What Your Shampoo Bottle Isn’t Telling You

<a href="http://www.flickr.com/photos/w610guy/2566232322/sizes/l/in/photostream/">W610 Guy</a>/Flickr


I’m not the most discerning shopper when it comes to buying cosmetics or household products. (Why are parabens bad for you, again?) So if I saw the chemical diethanolamine listed on the back of a shampoo bottle, or decamethylcyclopentasiloxane on a surface cleaner, it probably wouldn’t stop me from buying it. But chances are I’d never see those those names, anyway.

The main reason for this, a new study in yesterday’s Environmental Health Perspectives points out, is that the state of product labeling in the US is pretty poor. How poor? The study’s researchers—who analyzed samples from 213 different consumer products ranging from cat litter to shaving cream, sunscreen, dishwater detergent, mascara, and vinegar—detected some 55 toxic chemicals. Many of these, they report, weren’t listed on the labels of products tested.

“The study shows that we are exposed to a complex mixture of toxic chemicals simply by going through our normal routines,” Andy Igrejas, who heads the group Safer Chemicals, Healthy Families, said in a press release.

Labels are important, the study’s authors write, because they help scientists determine whether (and to what degree) consumer products are responsible for toxic chemicals entering our bodies. We already know about some chemicals detected in the study (which was led by the Silent Spring Institute and partly funded by the Centers for Disease Control and Prevention): Fragrances, BPA, phthalates, among others, are associated with a variety of health risks, most commonly asthma and endocrine disruption.

Improved research, in turn, would help consumers like me a ton. For example: With better labeling and due diligence on my part, I might have known that using a shampoo containing diethanolamine might irritate the nose, throat, and skin. Some animal studies have linked the chemical with increased blood pressure and impaired vision. I might also have known that decamethylcyclopentasiloxane (a.k.a. D5) is a compound widely used in cleaning, personal care, and baby products that’s also pretty toxic; studies have shown D5 to be potentially carcinogenic, and can harm the nervous system, fat tissue, liver, and immune system (PDF)—all things that would sway me to opt for a cleaner free of these chemicals.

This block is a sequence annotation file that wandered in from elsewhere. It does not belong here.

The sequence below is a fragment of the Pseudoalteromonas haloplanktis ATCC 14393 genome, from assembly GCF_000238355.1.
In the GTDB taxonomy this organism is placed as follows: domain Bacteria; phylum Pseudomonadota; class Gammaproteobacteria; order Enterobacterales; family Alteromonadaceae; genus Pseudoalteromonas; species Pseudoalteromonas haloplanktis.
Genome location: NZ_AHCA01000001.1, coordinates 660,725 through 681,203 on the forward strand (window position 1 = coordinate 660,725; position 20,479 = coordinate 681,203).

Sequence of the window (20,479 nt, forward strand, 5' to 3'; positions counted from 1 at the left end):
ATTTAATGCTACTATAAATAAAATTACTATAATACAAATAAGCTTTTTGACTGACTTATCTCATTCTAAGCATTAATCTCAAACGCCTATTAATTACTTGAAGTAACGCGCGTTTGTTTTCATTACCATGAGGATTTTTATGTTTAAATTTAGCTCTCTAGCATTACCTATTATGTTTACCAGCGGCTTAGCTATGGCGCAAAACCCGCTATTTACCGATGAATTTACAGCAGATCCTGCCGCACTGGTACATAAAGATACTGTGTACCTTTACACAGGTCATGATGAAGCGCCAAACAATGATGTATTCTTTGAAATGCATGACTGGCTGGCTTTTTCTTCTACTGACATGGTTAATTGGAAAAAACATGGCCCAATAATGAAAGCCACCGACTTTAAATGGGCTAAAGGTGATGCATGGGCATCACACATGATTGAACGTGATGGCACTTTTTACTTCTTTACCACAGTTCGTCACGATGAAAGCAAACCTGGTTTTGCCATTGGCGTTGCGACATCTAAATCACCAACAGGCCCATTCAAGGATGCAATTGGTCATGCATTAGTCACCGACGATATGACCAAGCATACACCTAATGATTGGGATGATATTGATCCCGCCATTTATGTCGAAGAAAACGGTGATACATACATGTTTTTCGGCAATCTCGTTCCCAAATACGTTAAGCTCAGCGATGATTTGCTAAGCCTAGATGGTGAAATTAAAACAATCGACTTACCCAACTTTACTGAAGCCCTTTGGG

But the solution isn’t just about better labeling, Igrejas says. “We need the federal government to sort through the chemicals on the market and ensure they are restricted where necessary.”

Until then, it’ll be up to consumers to decide what products are best avoided. As a start, we’ve already written about what to watch out for in sunscreen and household cleaners, researched the scary world of BPA, and sought the truth behind eco-labels.

DOES IT FEEL LIKE POLITICS IS AT A BREAKING POINT?

Headshot of Editor in Chief of Mother Jones, Clara Jeffery

It sure feels that way to me, and here at Mother Jones, we’ve been thinking a lot about what journalism needs to do differently, and how we can have the biggest impact.

We kept coming back to one word: corruption. Democracy and the rule of law being undermined by those with wealth and power for their own gain. So we're launching an ambitious Mother Jones Corruption Project to do deep, time-intensive reporting on systemic corruption, and asking the MoJo community to help crowdfund it.

We aim to hire, build a team, and give them the time and space needed to understand how we got here and how we might get out. We want to dig into the forces and decisions that have allowed massive conflicts of interest, influence peddling, and win-at-all-costs politics to flourish.

It's unlike anything we've done, and we have seed funding to get started, but we're looking to raise $500,000 from readers by July when we'll be making key budgeting decisions—and the more resources we have by then, the deeper we can dig. If our plan sounds good to you, please help kickstart it with a tax-deductible donation today.

Thanks for reading—whether or not you can pitch in today, or ever, I'm glad you're with us.

Signed by Clara Jeffery

Clara Jeffery, Editor-in-Chief

We Recommend

Latest

Sign up for our newsletters

Subscribe and we'll send Mother Jones straight to your inbox.

Get our award-winning magazine

Save big on a full year of investigations, ideas, and insights.

Subscribe

Support our journalism

Help Mother Jones' reporters dig deep with a tax-deductible donation.

Donate

Share your feedback: We’re planning to launch a new version of the comments section. Help us test it.